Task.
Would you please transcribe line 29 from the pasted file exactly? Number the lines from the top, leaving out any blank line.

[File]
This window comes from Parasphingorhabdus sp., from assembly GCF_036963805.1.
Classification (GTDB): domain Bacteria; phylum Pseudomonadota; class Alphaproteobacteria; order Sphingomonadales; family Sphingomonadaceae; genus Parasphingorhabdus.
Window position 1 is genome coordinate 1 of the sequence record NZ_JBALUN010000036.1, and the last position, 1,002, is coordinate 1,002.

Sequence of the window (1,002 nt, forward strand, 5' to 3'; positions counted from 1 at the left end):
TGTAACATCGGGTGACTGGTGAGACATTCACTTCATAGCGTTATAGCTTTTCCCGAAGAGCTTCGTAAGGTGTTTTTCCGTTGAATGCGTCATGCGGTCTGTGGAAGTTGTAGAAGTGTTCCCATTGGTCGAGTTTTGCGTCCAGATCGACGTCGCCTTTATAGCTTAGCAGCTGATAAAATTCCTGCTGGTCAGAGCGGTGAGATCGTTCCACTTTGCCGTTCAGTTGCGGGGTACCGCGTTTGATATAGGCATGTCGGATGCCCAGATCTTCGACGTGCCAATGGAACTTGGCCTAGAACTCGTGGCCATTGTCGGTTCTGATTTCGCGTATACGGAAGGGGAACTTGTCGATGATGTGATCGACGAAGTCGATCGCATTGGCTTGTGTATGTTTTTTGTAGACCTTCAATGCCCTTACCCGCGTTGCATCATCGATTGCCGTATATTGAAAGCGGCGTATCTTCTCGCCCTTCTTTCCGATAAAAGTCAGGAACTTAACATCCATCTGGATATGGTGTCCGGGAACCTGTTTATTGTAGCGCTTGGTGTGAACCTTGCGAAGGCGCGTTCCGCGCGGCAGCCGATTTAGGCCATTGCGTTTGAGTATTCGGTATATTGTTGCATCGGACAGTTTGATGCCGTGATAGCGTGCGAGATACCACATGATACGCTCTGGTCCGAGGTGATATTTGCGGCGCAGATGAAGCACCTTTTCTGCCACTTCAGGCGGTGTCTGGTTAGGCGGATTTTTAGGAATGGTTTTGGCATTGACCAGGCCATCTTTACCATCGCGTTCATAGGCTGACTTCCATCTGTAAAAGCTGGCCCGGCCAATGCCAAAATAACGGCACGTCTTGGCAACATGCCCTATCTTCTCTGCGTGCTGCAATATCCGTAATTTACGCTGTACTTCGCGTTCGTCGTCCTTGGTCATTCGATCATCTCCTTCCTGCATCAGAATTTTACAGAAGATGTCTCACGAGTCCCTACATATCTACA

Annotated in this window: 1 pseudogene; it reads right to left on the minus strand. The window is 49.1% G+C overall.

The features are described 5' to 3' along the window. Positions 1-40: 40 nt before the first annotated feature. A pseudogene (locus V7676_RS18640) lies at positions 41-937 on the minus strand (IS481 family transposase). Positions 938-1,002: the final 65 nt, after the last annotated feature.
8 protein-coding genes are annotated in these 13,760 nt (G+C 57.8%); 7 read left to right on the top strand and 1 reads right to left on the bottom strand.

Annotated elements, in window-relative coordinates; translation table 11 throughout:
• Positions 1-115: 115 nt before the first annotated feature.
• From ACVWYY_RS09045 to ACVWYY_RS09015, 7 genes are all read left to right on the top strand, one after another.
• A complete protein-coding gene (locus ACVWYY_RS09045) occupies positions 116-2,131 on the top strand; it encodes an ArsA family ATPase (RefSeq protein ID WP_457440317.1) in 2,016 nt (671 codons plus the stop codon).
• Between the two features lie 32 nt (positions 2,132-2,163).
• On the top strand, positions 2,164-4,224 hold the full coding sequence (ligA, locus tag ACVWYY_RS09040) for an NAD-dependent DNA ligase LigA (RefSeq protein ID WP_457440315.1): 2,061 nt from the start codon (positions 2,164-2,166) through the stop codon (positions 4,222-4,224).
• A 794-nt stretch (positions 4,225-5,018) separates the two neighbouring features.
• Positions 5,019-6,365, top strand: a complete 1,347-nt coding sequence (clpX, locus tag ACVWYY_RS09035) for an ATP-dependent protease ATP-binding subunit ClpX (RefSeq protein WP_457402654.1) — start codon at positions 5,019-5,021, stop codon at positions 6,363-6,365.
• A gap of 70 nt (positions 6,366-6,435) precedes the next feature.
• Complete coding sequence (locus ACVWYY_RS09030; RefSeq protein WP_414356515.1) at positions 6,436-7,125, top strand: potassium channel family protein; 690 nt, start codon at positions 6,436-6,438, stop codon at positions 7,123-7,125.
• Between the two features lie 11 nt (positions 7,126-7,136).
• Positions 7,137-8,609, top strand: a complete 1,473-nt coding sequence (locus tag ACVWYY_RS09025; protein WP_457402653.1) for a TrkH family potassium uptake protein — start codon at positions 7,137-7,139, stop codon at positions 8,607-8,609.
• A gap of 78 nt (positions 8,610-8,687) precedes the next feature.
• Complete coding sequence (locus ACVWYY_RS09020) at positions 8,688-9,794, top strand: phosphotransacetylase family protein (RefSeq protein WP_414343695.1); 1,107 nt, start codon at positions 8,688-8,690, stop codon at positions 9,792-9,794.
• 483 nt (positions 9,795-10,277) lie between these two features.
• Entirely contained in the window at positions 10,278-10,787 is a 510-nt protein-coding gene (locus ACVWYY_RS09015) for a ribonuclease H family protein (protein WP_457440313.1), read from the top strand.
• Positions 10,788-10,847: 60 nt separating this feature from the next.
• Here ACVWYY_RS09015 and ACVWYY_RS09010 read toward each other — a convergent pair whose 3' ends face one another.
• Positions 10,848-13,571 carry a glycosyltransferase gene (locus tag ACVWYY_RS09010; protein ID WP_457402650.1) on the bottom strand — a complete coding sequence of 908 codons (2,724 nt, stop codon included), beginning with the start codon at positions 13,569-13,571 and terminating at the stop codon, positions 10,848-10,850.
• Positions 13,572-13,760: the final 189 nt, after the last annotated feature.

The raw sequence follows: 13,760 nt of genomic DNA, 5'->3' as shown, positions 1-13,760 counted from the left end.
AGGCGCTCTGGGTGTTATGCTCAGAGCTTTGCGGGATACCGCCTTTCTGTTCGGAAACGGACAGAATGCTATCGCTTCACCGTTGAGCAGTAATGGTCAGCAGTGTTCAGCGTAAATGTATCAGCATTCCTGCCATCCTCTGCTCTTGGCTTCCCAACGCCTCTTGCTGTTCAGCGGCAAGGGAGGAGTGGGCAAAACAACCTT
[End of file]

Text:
The raw sequence follows: 13,760 nt of genomic DNA, 5'->3' as shown, positions 1-13,760 counted from the left end.